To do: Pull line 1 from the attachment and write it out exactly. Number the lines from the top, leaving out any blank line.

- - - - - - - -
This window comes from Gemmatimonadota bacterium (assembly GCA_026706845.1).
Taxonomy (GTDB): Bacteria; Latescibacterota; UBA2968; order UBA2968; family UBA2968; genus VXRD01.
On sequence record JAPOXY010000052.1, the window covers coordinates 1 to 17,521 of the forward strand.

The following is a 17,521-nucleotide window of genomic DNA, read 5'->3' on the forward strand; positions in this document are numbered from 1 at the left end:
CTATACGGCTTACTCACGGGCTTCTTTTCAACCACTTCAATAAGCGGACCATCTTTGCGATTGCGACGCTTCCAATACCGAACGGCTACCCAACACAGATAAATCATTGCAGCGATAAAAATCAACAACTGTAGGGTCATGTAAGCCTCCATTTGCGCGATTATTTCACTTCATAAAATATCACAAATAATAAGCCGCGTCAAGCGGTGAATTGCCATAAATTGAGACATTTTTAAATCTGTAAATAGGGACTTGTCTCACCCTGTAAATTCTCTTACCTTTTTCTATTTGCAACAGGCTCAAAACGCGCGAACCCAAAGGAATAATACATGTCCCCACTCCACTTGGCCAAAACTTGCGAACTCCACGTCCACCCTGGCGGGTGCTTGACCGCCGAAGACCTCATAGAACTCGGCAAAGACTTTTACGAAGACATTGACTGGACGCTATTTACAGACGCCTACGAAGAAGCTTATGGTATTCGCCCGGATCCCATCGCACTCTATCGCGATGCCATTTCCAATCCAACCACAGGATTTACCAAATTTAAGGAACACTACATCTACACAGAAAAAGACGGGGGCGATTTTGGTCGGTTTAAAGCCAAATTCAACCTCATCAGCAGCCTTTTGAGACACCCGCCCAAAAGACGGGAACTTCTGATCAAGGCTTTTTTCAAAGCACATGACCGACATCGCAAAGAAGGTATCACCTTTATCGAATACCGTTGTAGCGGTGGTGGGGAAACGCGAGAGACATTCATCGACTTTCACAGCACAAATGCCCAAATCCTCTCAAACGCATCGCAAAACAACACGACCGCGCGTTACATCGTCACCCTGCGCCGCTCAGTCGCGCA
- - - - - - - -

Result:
This window comes from Gemmatimonadota bacterium (assembly GCA_026706845.1).